BUENOS AIRES, April 12-Argentina's Army high command arrested former president Leopoldo Galtieri today and indicated it will convene a military tribunal to consider sanctions against him following a controversial public account of the Falkland Islands war by the former leader.

In his first major public statement since the war, Galtieri acidly criticized the surrender of the Argentine garrison at the Falklands capital of Stanley and charged duplicity by the generals who moved to overthrow him. The retired general also was quoted as saying he was "the pampered child of the Americans"--he considered his ties with Washington to be close--and that Argentina would not have invaded if the junta had known the United States would support Britain.

Galtieri, the leader of the military junta that conducted Argentina's three-month conflict with Britain, was ordered detained for 60 days at a military barracks by the Army commander-in-chief, Gen. Cristino Nicolaides. Informed sources also confirmed that Galtieri would be brought before a court of honor empowered to strip him of privileges or rank, or to order a court-martial.

The Army made no public statement about the action, which was revealed by military officials to Argentine media last night and reported by the government-controlled news agency Telam. The detention late today by military police represented the strongest formal action to date by the armed forces against a top leader of the Falklands invasion.

Galtieri, who served as Army commander for 2 1/2 years and president for six months, was ousted from power three days after Argentine troops surrendered in the Falklands last June. He has been living in a luxury apartment since then.

Nicolaides and other military leaders, who have sought to prevent former government leaders from speaking publicly about the Falklands war, were reportedly angered by the lengthy interview published by the mass-circulation daily Clarin on April 2, the anniversary of the Argentine invasion.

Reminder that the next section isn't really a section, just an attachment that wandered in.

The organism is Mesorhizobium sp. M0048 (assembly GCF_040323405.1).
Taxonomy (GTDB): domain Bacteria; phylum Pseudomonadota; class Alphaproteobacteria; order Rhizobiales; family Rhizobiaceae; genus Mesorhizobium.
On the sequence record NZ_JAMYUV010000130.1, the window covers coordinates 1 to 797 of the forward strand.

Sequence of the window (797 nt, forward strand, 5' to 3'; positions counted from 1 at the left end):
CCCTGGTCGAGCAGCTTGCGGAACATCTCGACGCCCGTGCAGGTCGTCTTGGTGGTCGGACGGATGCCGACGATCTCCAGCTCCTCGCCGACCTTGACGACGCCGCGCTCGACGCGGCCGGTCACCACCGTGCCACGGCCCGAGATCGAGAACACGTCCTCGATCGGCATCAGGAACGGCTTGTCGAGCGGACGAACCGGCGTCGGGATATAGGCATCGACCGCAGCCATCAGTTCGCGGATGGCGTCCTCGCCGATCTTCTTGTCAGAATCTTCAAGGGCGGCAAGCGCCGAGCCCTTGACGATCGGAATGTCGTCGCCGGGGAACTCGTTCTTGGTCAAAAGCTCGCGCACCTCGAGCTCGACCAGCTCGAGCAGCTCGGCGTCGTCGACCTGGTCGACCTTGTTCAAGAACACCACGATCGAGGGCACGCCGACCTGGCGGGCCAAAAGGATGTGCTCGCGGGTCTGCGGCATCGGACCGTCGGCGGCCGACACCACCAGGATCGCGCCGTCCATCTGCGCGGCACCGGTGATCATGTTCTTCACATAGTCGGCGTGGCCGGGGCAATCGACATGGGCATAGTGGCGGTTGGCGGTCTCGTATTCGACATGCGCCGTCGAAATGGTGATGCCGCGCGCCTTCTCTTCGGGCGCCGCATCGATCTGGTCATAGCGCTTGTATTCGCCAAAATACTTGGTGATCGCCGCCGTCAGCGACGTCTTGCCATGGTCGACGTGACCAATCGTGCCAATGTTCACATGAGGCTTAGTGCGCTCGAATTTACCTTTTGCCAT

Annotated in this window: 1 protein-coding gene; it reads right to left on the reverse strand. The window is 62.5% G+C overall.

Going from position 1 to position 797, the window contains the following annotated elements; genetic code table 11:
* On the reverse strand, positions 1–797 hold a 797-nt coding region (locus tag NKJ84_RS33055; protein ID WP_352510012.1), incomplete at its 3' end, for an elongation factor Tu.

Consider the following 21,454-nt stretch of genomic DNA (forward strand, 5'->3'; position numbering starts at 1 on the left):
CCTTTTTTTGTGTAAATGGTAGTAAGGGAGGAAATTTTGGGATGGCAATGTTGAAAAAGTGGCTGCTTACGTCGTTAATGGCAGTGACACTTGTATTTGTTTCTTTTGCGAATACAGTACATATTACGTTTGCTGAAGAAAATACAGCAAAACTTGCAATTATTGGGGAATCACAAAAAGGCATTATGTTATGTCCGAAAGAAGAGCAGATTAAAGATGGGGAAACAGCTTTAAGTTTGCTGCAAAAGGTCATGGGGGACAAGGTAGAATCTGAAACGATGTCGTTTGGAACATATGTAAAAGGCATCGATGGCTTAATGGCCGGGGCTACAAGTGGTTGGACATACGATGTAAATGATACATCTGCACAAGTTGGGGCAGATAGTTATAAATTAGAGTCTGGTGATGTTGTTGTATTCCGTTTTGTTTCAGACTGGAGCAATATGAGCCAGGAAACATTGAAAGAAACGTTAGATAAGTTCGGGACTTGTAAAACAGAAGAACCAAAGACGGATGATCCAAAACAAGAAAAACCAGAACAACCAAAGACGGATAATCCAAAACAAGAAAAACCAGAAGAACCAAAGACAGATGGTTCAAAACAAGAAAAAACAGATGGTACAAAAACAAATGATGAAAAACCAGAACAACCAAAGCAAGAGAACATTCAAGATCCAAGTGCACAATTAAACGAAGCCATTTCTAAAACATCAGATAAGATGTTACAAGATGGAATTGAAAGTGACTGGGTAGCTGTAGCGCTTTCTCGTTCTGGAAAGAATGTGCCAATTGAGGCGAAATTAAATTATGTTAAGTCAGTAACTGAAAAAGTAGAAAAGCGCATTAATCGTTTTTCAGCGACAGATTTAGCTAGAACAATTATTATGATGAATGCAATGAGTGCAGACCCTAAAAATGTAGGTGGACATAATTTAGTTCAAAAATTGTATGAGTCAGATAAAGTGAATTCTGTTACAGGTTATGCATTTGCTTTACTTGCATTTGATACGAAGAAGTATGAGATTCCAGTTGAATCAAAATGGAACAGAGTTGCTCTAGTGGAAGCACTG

Although Galtieri's arrest was linked only to the interview, political sources said the severity of the Army's response could signal an effort to resolve lingering tensions over the military defeat by punishing the former president.

Galtieri was reported by sources close to the military to have violated a regulation that prohibits present and retired officers from making political statements without the consent of the commander-in-chief. While other high officials, including former Navy commander Emilio Massera, have been sanctioned in recent years, Galtieri's punishment represents one of the most severe applications of a rule only selectively enforced.

The action comes at a time when Argentina's current top Army leaders, who shared leadership responsibility with Galtieri in the conflict with Britain, remain under pressure from junior officers as well as civilian leaders. Many seek a public accounting for the loss of the islands and the removal of current officers who played a part in it.

Military leaders have sought to deflect their critics by appointing a special commission. It called Galtieri to testify two weeks ago in a slow and secret investigation of the conflict.

Galtieri gave his account of the war during July and August of last year with two Argentine journalists, who withheld the interview for eight months before publishing it without Galtieri's permission.

Although the former president offered little to fill in the wide gaps in public accounts of the government's management of the Falklands invasion and subsequent diplomatic negotiations, he admitted failures of military preparation and diplomatic strategy and confirmed reports of arms deals with Israel and Libya.

Galtieri attacked Gen. Mario B. Menendez, troop commander in the Falklands, and three other generals still on active duty, including Interior Minister Llamil Reston.

Galtieri said that he "had imagined that we could fight more. . .that we would offer greater resistance," adding that the short, portly Menendez "seemed to sink five centimeters every day."